Economic Reform Australia (ERA) is a not-for-profit and non-political organisation, whose goal is to educate and advise decision makers and the community about the economic foundations of a financially stable society based on social justice and ecological sustainability.



Welcome to the new online home of Economic Reform Australia. Content is still being added to the website. Follow us on Facebook for updates. ERA meetings are held on the last Saturday of every month at 111 Franklin Street, Adelaide, SA – starting at 2.00 pm (excluding December, which hosts a special end-of-year meeting).

Click on this link to join

  Affiliation of Economic Reform Australia with Rethinking Economics Australia

The two organisations have very similar views about economic reform, and it is our intention to have a future working relationship allowing a range of mutual activities. More information about this process soon.

2019 Annual General Meeting 

Will be held later in the year (date to be established).

ERA Review

Copies of each issue of ERA Review are usually distributed around one week into the first month nominated for that issue. Keep an eye on your mailbox. Examples of some previous issues are accessible on this website.

ERA Blogsite

A moderated blogsite was set up by ERA in 2015, and its operation was renewed in 2019. It may be accessed at the web address:

The Banking Royal Commission as theatre – the character and background of banking sector corruption.

This talk by eminent political economist Dr Evan Jones (an ERA patron) will occur on 17 May 2019, 6.30—8.00pm, at Mitchell Theatre, Sydney Mechanics Institute, 280 Pitt Street. There will be a small entrance fee. Further information to follow.

What are our aims?


A just and
sustainable society.

The prevailing economic system does not operate for the common good or the benefit of Australia as a whole, but rather, to enhance the wealth of powerful vested interests. This results in unsustainable social inequality. There should be a reorientation of priorities, in order to ensure that the welfare of the majority of our nation's citizens is placed ahead of the welfare of large institutions and corporations.

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Financial, banking,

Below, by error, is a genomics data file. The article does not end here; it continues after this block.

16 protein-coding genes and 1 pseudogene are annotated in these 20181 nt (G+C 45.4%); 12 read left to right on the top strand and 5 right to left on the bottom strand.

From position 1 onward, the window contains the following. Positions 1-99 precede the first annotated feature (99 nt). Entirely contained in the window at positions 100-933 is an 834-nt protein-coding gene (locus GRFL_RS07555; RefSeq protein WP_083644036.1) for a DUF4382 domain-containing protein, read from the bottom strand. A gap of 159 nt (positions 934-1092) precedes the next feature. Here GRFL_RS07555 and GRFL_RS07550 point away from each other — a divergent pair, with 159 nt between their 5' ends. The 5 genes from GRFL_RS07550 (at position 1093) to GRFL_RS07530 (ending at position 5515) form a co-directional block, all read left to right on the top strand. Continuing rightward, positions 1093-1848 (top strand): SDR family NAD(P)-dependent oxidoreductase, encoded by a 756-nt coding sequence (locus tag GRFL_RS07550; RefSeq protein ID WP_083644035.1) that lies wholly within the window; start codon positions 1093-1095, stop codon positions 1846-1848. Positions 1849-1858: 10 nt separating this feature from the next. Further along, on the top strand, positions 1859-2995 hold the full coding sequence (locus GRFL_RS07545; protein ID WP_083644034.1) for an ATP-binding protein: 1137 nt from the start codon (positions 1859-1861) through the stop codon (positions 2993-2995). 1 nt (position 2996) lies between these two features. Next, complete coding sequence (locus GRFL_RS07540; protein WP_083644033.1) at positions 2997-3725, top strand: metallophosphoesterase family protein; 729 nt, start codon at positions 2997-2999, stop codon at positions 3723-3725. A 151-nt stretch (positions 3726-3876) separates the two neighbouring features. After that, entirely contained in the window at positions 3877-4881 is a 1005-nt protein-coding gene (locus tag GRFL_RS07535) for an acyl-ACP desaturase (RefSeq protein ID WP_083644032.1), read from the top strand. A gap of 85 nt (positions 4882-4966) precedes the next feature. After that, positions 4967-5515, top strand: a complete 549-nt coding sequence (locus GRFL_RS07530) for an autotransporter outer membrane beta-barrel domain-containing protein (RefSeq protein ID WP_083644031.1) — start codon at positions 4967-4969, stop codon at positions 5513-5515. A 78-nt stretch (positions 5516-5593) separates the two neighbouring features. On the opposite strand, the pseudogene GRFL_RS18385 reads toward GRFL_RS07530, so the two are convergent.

and taxation reform.

Abnormal monetary measures used to address the global financial crisis have failed to bring about a real recovery. The financial system remains unstable and inequality has increased. The needed additional purchasing power should be implemented through greater government spending. Taxation should be progressive and banking adequately regulated.

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Commitment to democratic

Democracy means the active participation of citizens in those decision-making processes which affect their lives - implying an open, fair and representative system of government, as well as national economic sovereignty and the full scrutiny and accountability of all economic processes.

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Change for the
common good.

The word "reform" implies change for the better - and it should be taken to mean improving the health, welfare and social and financial security for every citizen within our society, consistent with preserving and improving the environment, and without selectively advantaging a privileged elite.

To learn more about ERA, head over to our about page.

Why become an ERA member?


Membership provides you with information and education about the ideas viewpoints and insights of the wider aspects of economics that are not understood or are ignored by mainstream economists.


Membership gives you a broader understanding of the way economics affects everyone’s lives.


Membership means you are contributing to developing an economic system that supports our environment and the further development of our society.

To become a member, visit our membership area.

Latest Posts

Reforming Australia’s banking system

22 February, 2019

The economist Hyman Minsky told us that stability is destabilising so how do we build an anti-fragile financial system that serves the real economy? Scientists have told us that the… continue reading »

Mainstream Macroeconomics and Modern Monetary Theory: What Really Divides Them? A Very Great Deal Indeed!

22 February, 2019

I have been asked by Economic Reform Australia for a response to a very recent John Jay College, CUNY working paper, entitled Mainstream Macroeconomics and Modern Monetary Theory: What Really… continue reading »

Frequently Asked Questions

Where does money come from, and who creates it?

What caused the global financial crisis?

Is government spending inflationary?

Want to learn more?
Take a look at our FAQ page.

Any Questions or Comments?

Send us an email with your question and we will be sure to get back to you quickly.